The clip-point blade from Ka-Bar is a little different from the one that you’ll find on SOG’s knives (see above) that feature a tanto blade. Although they are fundamentally designed for the same purpose the SOG Trident line of knives with a tanto blade comes to a much more dramatic point with the spine sloping down several degrees. This creates a much more aggressive look and may prove more practical for making incisions or other applications, but make it less practical in others. The Ka-Bar knives either have a straight spine that leads directly to the tip of the blade or a slight clip-point as shown below.E-08-KABAR_Short_Fighting_Knife_blade

Closing Thoughts: Ka-Bar is a tried and true brand with a history of reliability and consistent manufacturing quality. The Short Fighting Knife is my personal favorite fixed-blade knife because it is a good size and has a great balance in the hand. It offers all-purpose utility at a reasonable price (MSRP is $88, but can be had for $50). Although the steel is not as fancy as what is found in $200 knives, the 1095 steel is well-suited for field use and sharpens easily. In the 4-8 inch blade market I can think of no more reliably performing knife for its price.

Equipment & Gear: Ka-Bar Mule Folder Knife (2-3051-6)

KA-BAR (usually pronounced kay-bar) has a long history of use in the United States and became famous for being a dependable and choice pick for American soldiers during the Second World War. The brand name Ka-Bar also has an interesting origin and the fighting knives carrying this branding are known for being manufactured by Union Cutlery Co. in Olean, New York, USA.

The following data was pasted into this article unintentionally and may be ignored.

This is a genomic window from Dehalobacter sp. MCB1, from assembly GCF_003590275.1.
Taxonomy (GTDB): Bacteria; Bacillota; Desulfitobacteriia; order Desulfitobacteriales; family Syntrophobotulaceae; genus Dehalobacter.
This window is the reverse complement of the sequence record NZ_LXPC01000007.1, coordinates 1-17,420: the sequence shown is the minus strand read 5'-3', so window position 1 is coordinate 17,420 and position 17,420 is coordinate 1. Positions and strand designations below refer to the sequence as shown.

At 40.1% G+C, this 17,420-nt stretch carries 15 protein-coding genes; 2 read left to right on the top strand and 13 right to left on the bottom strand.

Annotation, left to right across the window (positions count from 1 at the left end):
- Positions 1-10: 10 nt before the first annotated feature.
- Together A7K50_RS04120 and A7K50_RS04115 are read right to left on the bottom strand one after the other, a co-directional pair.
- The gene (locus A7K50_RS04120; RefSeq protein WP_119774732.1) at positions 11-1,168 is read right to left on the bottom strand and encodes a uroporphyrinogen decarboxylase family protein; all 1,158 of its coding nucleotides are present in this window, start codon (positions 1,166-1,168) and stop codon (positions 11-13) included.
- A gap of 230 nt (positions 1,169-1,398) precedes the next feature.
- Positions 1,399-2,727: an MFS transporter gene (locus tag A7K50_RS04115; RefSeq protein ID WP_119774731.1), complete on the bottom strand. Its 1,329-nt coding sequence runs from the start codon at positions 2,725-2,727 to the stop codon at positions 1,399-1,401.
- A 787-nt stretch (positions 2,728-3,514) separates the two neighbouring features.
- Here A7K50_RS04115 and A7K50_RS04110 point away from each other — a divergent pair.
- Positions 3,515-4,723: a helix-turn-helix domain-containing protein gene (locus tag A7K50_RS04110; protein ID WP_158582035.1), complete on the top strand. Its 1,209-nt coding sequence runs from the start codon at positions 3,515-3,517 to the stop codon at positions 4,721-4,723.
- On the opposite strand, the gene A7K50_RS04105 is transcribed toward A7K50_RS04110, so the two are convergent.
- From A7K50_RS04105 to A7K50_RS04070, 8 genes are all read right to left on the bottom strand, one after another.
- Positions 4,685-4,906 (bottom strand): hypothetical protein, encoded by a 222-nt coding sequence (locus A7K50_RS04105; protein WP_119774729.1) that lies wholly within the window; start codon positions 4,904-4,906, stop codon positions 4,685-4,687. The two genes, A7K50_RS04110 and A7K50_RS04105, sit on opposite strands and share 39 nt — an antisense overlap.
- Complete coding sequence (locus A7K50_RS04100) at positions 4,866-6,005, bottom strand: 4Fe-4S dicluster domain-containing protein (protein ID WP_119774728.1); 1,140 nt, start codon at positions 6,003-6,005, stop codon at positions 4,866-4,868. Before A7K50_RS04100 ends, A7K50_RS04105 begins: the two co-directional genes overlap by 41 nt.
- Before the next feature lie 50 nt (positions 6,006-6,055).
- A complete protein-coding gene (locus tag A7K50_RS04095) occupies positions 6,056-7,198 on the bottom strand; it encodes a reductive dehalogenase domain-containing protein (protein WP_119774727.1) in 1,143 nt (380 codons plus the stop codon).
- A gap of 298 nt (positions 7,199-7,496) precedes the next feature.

Ka-Bar Mule Field Folder Knife model being reviewed:

Part Number Ka-Bar 2-3051-6
Blade Color Black
Product Dimensions 9.125 x 1.625 x 0.75 inches (0.125″ thick blade)
Item Weight 208 grams (7.3 ounces)
Metal Type AUS-8A Stainless Steel (Taiwanese manufacture)
Knife Origin Blade made in Taiwan.
Warranty Description Limited warranty of the life of the original purchaser.
Ka-Bar MULE Folder knife, made in Taiwan/China.
Ka-Bar MULE Folder knife, made in Taiwan/China.

Preface: The Mule Field Folder is not a folding version of Ka-Bar’s world-renowned Combat Knife. It differs from its larger counterparts in a variety of areas including where the blade is manufactured and the type of steel used in its construction. Yet it still carries the full backing and quality of Ka-Bar knives.

I bought this knife with intention of finding a pocket knife that had the same versatility and same utility as the  SOG Trident Tanto Assisted Folding Knife which I use frequently and have a review of here. Based purely on the specifications of the knife blade, as well as the price, I assumed that these two knives, while obviously  different, would provide a good apples-to-apples comparison of the two company’s efforts at fulfilling the market’s need for a good, long-lasting folding knife that didn’t break the bank. And at around $40-60 either of these knives promise to be inexpensive enough that losing them would not weigh heavily on one’s conscience, while also being the sort of durable tool that could be passed down to another family member.